mean differentiation depth of each suite
other locations have also been used to suggest Arc magmatism. Western Surigao rocks possess and is determined from linear regression
that both types are produced by fractionation of high-Mg# values relative to their SiO2 values. of slopes in panel A. This is compared with
wet basalt at different depths (Chiaradia et al., Garnet pyroxenites from the Sierra Nevada, Na6.0 , which Plank and Langmuir (1988)
2004; Rodriguez et al., 2007). which represent possible deep-arc cumulates, showed to be a proxy for crustal thickness,
as illustrated on top axis, using 21 arcs
There is too much uncertainty in partition possess relatively low-Mg# values with respect worldwide. Uncertainty for Na6.0 is 95% con-
coefficients and the chemistry of potentially to SiO2 and so could drive residual melt to high fidence limit on regression of Na2O versus
fractionating phases to use them directly to Mg# at high SiO2 (Fig. 3). Furthermore, differ- MgO to 6 wt% MgO.
quantify absolute differentiation depths in the entiated, silicic magma produced beneath the
East Philippine Arc, but relative differentiation Moho may acquire high Mg# as it interacts with
depths can be determined from the gradient peridotite during transport toward the surface thin during the Pliocene for differentiation to
of Dy/Yb versus SiO2; Δ(Dy/Yb)/ΔSiO2. This (Rapp et al., 1999). Rocks from central and east produce magma with moderate Δ(Dy/Yb)/ΔSiO2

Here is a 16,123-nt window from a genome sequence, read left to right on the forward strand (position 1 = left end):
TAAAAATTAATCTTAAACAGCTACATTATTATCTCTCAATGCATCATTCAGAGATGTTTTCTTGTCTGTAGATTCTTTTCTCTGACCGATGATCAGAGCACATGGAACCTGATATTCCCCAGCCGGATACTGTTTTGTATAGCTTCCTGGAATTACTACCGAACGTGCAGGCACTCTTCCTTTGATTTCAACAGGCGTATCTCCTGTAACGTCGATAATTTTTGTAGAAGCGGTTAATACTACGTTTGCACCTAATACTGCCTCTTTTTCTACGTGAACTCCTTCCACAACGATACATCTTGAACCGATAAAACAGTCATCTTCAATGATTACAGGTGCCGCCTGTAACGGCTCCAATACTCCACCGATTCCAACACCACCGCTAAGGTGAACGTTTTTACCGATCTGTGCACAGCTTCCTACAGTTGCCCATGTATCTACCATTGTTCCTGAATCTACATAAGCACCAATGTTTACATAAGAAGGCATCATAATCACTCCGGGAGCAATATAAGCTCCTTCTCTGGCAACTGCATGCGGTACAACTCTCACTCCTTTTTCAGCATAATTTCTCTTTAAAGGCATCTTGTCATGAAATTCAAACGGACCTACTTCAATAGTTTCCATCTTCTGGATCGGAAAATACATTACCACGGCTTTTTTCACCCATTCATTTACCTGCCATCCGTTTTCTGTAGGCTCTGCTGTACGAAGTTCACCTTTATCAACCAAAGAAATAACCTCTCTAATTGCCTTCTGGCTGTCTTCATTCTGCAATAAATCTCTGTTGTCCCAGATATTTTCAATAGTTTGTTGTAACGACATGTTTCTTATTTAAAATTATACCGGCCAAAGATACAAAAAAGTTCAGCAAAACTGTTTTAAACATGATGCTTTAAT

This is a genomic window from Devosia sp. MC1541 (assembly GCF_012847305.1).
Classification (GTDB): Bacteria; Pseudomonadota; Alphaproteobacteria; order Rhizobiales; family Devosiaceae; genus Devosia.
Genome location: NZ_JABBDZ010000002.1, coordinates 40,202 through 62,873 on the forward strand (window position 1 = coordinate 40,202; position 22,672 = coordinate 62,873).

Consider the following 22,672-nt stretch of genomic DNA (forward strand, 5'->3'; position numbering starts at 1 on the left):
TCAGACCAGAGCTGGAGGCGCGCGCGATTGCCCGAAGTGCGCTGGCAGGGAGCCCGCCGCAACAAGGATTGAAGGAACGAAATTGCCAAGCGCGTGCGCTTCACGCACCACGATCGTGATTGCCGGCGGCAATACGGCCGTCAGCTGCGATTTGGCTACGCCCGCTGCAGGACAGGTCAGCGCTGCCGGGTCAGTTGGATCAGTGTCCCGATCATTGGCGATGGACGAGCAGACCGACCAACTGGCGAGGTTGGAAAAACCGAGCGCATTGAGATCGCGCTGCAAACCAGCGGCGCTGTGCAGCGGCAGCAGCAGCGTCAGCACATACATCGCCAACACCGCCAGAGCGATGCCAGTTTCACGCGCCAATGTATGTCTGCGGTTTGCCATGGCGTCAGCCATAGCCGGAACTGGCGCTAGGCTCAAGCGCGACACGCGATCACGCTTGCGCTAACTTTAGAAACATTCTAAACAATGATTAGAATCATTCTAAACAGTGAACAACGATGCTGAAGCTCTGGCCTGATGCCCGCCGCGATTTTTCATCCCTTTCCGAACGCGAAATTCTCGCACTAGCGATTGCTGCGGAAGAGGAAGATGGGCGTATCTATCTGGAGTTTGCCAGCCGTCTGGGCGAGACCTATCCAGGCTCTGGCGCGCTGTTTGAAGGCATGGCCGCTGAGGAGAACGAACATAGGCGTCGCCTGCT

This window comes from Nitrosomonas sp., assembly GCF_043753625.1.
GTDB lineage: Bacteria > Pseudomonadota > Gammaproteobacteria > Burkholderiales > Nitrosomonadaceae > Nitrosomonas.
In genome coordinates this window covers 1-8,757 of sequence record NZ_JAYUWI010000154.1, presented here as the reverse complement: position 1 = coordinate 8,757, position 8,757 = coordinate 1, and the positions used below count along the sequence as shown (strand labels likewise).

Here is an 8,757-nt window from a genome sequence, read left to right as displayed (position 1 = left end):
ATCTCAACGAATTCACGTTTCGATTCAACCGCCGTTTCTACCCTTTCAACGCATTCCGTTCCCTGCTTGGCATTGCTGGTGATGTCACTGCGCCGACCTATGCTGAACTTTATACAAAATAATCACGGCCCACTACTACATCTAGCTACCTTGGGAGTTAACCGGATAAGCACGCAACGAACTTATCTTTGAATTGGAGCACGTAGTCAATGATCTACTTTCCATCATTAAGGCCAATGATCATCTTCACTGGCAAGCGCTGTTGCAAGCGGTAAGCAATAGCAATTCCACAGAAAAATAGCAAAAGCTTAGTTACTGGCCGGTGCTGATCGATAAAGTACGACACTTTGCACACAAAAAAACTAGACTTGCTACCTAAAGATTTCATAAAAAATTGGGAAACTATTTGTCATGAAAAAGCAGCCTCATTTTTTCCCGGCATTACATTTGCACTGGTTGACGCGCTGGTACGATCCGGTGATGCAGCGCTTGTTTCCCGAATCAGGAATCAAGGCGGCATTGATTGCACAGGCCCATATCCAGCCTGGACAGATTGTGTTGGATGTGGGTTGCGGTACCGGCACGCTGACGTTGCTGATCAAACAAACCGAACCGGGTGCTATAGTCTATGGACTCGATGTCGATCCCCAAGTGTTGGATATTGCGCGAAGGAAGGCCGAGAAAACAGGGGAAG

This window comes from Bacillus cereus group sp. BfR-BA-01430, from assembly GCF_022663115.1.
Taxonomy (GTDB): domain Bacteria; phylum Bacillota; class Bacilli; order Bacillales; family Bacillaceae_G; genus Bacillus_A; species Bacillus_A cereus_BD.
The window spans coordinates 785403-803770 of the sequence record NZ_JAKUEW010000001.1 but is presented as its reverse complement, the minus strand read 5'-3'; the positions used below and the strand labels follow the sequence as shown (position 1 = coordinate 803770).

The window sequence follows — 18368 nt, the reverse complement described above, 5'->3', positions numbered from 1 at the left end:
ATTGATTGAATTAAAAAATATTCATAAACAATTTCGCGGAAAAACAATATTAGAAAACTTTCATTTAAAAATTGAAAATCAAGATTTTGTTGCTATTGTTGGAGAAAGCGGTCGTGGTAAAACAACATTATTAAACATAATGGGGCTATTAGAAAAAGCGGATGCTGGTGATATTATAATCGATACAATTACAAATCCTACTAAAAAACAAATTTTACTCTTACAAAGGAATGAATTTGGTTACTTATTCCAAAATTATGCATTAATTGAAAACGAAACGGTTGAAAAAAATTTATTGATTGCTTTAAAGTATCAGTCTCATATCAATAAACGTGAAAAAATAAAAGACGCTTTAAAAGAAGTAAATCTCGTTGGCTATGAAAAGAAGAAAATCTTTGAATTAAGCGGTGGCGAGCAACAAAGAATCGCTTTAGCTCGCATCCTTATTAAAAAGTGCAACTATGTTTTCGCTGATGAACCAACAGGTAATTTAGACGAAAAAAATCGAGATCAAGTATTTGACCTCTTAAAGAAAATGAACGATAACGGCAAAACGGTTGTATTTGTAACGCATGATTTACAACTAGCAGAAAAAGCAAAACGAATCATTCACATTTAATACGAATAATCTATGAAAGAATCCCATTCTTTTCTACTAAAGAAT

represents the contrast between bulk distribu- Surigao also display elevated Mg# but to a lesser but high Mg#. High-Δ(Dy/Yb)/ΔSiO2, Pleisto-
tion coefficients for MREE and HREE dur- extent than their western equivalents. cene, adakitic magmatism in the west records
ing differentiation. Positive values represent Together, the trace- and major-element varia- the earliest stages in development of this thin-
a greater role for deep (garnet-present) differ- tions suggest that basaltic melt was more likely spot toward the back arc, as predicted by numer-
entiation, while negative values reflect shallow to stall at deeper levels when the arc lithosphere ical models (Arcay et al., 2006).
(garnet-absent) differentiation. This approach was immature but that basaltic melts can more Figure 1 outlines a model for progression
requires the solid assemblage to have remained readily reach the crust as the arc lithosphere from deep- to shallow-level differentiation in
constant within each suite, but this is a rea- matures. In the south East Philippine Arc, where the nascent East Philippine Arc. In south Min-
sonable assumption in view of the coher- the arc is youngest, the evidence for deep dif- danao, the proto-arc lithosphere is composed
ence of the data for each suite (Fig. 2A). The ferentiation is strongest. In the longer-lived of accreted ophiolitic and older arc terranes
East Philippine Arc data show a decrease in north East Philippine Arc, however, widespread, (Quebral et al., 1996). The Philippine Trench is